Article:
According to the book description of Bobcat: Master of Survival, it “tells the story of the most adaptable and resilient wild feline in the world. While half the wild cat species worldwide are in danger, the bobcat is thriving, even expanding its range in North America. Why are bobcats flourishing when so many other wild felines are advancing towards extinction? The book explains how scientists apply the latest in wildlife research technology to probe this diminutive predator's habits and behavior. The reader is invited inside the bobcat's world to see how they hunt, kill prey, raise their young, coexist with humans, and deftly navigate the endless obstacles to survival.

The bobcat is both the most studied and the most exploited wild feline in the world. Millions have been killed for the fur trade. They were the focus of major controversy in the 1970s that transformed international conservation of wild felines. The book discusses how economics and politics play a far greater role in bobcat management and conservation than does science. Bobcat is the most comprehensive and up-to-date book on the natural history and management of bobcats to appear in 40 years.”

One reader of Bobcat: Master of Survival said, “From the vivid introduction through to the 34-page bibliography, this is a well-constructed story about our crepuscular neighbors the bobcat and Canada lynx. Hansen brings years of field experience, moral sense, and an academic knowledge of bobcats. He outlines research needs and awakens a sense of the increasing dangers to these creatures. Based on observations by others, tracks in the snow, and scat in the trail, I've been aware that wildcats were nearby. This book, with fine photographs, makes them substantial.”

Tuesday, January 19, 2010

Introduction to Missouri's Furbearers

Furbearers are widespread in Missouri. They are known as a group of mammals with some common characteristics. Much like other aggregations of creatures, such as waterfowl, upland game, or cavity nesters, the furbearers of Missouri are a diverse group of animals.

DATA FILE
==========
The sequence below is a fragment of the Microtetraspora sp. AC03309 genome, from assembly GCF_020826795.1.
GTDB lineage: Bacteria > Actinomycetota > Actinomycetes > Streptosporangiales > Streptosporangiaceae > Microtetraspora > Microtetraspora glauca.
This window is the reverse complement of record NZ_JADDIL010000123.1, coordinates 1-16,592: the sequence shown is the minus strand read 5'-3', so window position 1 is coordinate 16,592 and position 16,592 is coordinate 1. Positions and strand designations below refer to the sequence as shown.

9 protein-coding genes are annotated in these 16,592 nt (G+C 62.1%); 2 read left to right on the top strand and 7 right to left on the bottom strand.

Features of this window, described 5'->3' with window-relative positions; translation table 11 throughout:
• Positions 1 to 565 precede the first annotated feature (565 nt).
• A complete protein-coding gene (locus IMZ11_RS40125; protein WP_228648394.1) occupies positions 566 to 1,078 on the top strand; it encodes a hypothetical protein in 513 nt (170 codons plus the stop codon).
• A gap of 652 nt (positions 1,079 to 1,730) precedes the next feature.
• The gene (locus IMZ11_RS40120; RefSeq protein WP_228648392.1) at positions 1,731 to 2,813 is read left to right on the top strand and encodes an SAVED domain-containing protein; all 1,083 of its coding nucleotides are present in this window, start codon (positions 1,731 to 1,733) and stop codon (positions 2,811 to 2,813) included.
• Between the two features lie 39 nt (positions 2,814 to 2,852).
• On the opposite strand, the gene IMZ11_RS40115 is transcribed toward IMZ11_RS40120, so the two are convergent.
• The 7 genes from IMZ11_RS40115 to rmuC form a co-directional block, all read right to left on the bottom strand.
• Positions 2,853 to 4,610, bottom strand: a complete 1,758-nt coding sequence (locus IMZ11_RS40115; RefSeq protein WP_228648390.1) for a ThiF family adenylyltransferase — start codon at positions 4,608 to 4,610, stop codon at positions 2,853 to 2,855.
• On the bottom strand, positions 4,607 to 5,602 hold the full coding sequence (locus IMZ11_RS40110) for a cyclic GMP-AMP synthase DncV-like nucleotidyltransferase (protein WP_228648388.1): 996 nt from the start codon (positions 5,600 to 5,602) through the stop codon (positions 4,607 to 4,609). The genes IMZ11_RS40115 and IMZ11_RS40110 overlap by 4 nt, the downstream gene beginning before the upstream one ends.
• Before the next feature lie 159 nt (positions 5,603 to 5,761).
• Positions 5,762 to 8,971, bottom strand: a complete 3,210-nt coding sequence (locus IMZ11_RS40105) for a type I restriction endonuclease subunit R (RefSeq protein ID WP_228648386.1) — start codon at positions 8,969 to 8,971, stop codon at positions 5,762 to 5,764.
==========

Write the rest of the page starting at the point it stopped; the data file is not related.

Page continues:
In one sense, all mammals are furbearers, since hair is a uniquely mammalian characteristic. Like specialized teeth, mammary and other skin glands, warm bloodedness (endothermy), and a four- chambered heart) hair is a feature of mammals that separates them (and us) from other vertebrates.

The mammal's coat of hair, or pelage, serves primarily as insulation to keep in body warmth or to retard absorption of heat from the sun. Specialized hairs and coat patterns sometimes aid in concealment, buoyancy, tactile perception (like whiskers), protection or communication.

Pelts (furred skins) have traditionally been valued for human garments and accessories, and mammals hunted or trapped primarily for their pelts are those which are usually called "furbearers." This is somewhat of a utilitarian definition, and while convenient, focuses on only a single aspect of this diverse array of mammals.

Read On

Predator Hunting: A Complete Guide to Hunting Coyotes, Foxes, Bobcats, Bears, and More

According to the description of Predator Hunting: A Complete Guide to Hunting Coyotes, Foxes, Bobcats, Bears, and More, “Bill Bynum, one of America's foremost experts, has been hunting everything from raccoons to bears for more than thirty years. Now he's put that wisdom in one book.”